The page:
Pill bottles, coffee cups, and countless other nonelectronic objects could be turned into a network of Internet of Things sensors with a new radio frequency identification (RFID)-based technology. The system, called IDAct, bridges the gap between “smart” electronic devices that are currently part of the Internet of Things and the hundreds of billions of everyday non-smart objects.

A pill bottle, for example, could keep track of a person’s medication intake and a water glass could monitor hydration. The technology could also have applications in elder care, where it could be used to unobtrusively monitor medications and daily activities.

Using RFID readers and battery-free RFID tags that cost only a few cents, IDAct can sense the presence and movement of people in a room and detect the movement of objects with enough detail to determine, for example, whether a person has moved a pill bottle or cooked a meal. The tags can be attached to nearly any object in the form of a sticker, and RFID readers can be integrated into everyday objects like light bulbs.

The tags absorb just enough electromagnetic energy from the reader’s signal to broadcast a simple, unique code. In the past, an RFID reader simply picked up this code to identify whether the object was present or not — on or off, signal or no signal. IDAct improves on this by providing a more nuanced reading of the signal from the RFID tags. It can detect minute fluctuations in the signal coming back from tags to detect when an object is moved or whether a person is touching it. It can also detect changes in a room’s electromagnetic field to infer, for example, when a human is present.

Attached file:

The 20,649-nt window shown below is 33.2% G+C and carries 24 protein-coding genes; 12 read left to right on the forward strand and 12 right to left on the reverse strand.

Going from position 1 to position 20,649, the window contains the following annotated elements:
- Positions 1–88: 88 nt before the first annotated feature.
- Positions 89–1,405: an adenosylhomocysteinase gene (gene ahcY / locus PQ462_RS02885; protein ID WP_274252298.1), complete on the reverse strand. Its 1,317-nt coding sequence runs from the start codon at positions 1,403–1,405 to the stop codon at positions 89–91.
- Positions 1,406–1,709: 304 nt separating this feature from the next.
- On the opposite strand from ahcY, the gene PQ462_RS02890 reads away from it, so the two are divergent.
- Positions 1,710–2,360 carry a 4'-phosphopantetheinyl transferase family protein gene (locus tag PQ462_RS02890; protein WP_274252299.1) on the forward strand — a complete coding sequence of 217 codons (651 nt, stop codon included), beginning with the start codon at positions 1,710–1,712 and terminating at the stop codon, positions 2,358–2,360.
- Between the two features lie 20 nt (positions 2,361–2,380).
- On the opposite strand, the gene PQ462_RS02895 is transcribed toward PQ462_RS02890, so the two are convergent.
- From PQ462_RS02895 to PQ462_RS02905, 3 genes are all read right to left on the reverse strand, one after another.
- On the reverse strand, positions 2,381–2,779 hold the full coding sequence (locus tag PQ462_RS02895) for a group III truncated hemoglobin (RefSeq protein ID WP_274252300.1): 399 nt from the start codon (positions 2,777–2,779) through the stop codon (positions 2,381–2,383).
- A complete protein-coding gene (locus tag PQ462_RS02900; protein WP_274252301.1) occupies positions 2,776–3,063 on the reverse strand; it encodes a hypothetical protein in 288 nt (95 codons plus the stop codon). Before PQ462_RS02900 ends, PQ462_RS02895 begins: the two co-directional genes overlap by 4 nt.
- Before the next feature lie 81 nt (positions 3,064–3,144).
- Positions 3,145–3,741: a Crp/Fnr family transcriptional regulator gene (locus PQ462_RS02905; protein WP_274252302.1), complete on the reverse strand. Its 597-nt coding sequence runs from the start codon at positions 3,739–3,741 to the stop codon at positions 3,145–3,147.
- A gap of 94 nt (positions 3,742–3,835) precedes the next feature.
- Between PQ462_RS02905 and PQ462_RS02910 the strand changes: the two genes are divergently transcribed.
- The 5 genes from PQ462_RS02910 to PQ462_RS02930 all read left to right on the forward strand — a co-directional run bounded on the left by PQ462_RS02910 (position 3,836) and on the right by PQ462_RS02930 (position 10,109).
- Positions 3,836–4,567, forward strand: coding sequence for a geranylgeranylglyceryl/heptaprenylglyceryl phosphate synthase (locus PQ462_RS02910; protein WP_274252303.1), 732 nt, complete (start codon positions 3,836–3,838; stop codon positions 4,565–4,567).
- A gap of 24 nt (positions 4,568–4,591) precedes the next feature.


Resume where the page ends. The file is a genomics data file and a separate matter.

These improved signals are then analyzed by a machine learning algorithm run by an onsite computer to infer what’s happening in a room. In the testing phase, this processing was done on a laptop but the necessary hardware eventually will be integrated into the RFID reader itself.

For more information, contact Gabe Cherry at This email address is being protected from spambots. You need JavaScript enabled to view it.; 734-763-3305.

Tech Briefs Magazine

This article first appeared in the April, 2020 issue of Tech Briefs Magazine.

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